Darren Bent’s hilarious story about the SHOCKING food at Tottenham
Former Tottenham star Darren Bent has revealed how he felt old boss Juande Ramos ‘had to go’ after players became sick of eating boring food with no flavour… and having their favourite treat BANNED.
Following yet another managerial change at Watford this week, Bent joined talkSPORT to explain how things can quickly sour behind the scenes at a club.
And in Ramos’ case it was to do with one of the simplest things – food.
The Spaniard was in charge at White Hart Lane for just short of a year. Things looked promising when he took over in October 2007 and led the north Londoners to League Cup glory that season – ending their long wait for a trophy.
But it wasn’t to be, with Ramos given the boot in October 2008 and replaced by Harry Redknapp after overseeing the club’s worst-ever start to a campaign, as Spurs sat rock-bottom after claiming just two points from their first eight games.
It wasn’t just their form on the pitch that contributed to his exit, though, with Bent saying he and his teammates begged the boss to give them proper food to eat, including their favourite apple crumble.
Ramos was apparently shocked by the unhealthy food served at Tottenham when he arrived, and quickly put his new team on a strict no-sauce and no-sugar diet.
Tom Huddlestone was among the players to admit it led to him shedding the pounds, but Bent says he and the team were miserable because of it. Roman Pavlyuchenko even said he hated the food at Spurs so much he brought his wife over from Russia to start cooking for him at home. Nightmare.
When Redknapp came in, legend has it on his first day the new manager slapped a bottle of tomato ketchup on the canteen table and told the players: “I hear you’ve been hungry, lads”.
Redknapp told the press he was more bothered about Spurs players’ apparent inability to pass the ball, rather than them eating too much of the red stuff.
Steamed broccoli, dry grilled chicken and plain pasta with no sauce (who does that?) was out… and in?
“I have seen players who run around for 90 minutes and they eat steak and kidney pie, chips, peas, whatever, two-and-a-half hours before kick-off,” said the new boss. “Everyone is different. It is great that we have fitness people now. But if you can’t pass the ball straight …”
And it appears Bent and the rest of the Tottenham team were grateful for Redknapp’s menu changes… and results soon improved.
“It’s amazing the lift a new manager gives the team,” the former striker said on Tuesday’s talkSPORT Breakfast.
“When Harry came in, we won the next game then went on a great run with some big, big wins. You look back and think, ‘where was that before?’
“I’m guessing sometimes players just become a bit tired of the same voice and the same ideas.
“With Juande, he came in and got success with the League Cup, but I think he tried to change too much, too quickly.
“It was a bit like Fabio Capello when he was manager of England, he was the same. He changed the menu, all the food, and the boys were just like, ‘woah’. It was too drastic, too quick.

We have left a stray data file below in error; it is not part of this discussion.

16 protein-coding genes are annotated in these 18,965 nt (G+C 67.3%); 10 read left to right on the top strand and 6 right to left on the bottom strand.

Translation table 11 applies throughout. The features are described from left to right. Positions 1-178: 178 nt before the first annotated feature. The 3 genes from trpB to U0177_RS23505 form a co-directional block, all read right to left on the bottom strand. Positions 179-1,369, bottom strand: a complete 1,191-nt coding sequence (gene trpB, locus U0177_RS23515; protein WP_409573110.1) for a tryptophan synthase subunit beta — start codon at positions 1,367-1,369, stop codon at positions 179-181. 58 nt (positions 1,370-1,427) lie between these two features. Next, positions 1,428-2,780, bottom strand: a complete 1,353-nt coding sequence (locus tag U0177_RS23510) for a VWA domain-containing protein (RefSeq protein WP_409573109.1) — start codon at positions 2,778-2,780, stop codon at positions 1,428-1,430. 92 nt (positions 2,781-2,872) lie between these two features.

“Then, after the 2010 World Cup where it didn’t go to plan, he softened a little bit and changed the menu again.”
Sounds ridiculous right? Multi-millionaire footballers complaining about the food they’re given, for free, by their club. Bent is well aware.
But the former Spurs star says it’s a pretty big deal if you’re trying to manage the mood of a team, have them mentally ready for a game and get them on your side.
Apparently plain pasta, chicken and vegetables just doesn’t do it.
They weren’t even allowed salt and pepper on their meals, with tomato ketchup an absolute no-no.
And junk food? Don’t even go there – as defender Younes Kaboul found out when Ramos discovered he’d hoovered up a McDonalds one time.
Bent continued: “Usually, the night before a game there would be a couple of meat options, some fish, rice, vegetables, and then the desert was always a crumble, which the players used to like.
“Salt, pepper, sauces, everything.
“But when Juande came in, there was one meat option, one fish, and maybe plain rice and vegetables – that was it.
“There was no salt, no pepper… no flavour!
“There was no crumble, either.
“When you’ve trained in the morning, you’ve had your lunch at the training ground, which isn’t usually that great, and then you get on a coach and get to the hotel and think, ‘I’m a bit hungry, I can’t wait for dinner’ and there’s just some dry rice…
“There was also dry pasta- a pasta option with no sauce. You try and eat pasta with no sauce… you’ve got to go! Pasta, no sauce, no salt or pepper, not even a tomato!
“Dry pasta, dry chicken, plain vegetables… and no crumble. People tried, people said to him: ‘Look, Juande, people are struggling…’
“Even our captain Ledley King was like: ‘Listen gaffer, we’re struggling here, what’s up with this food?’.
“Of course we had to go through his assistant, because Juande’s English wasn’t the best…
“Honestly, it was tough. The food was really tough to eat.
“It sounds really silly, but honestly it was really tough!”
One day there’s crumble, Juande it’s gone…
It’s a tough life being a footballer, isn’t it?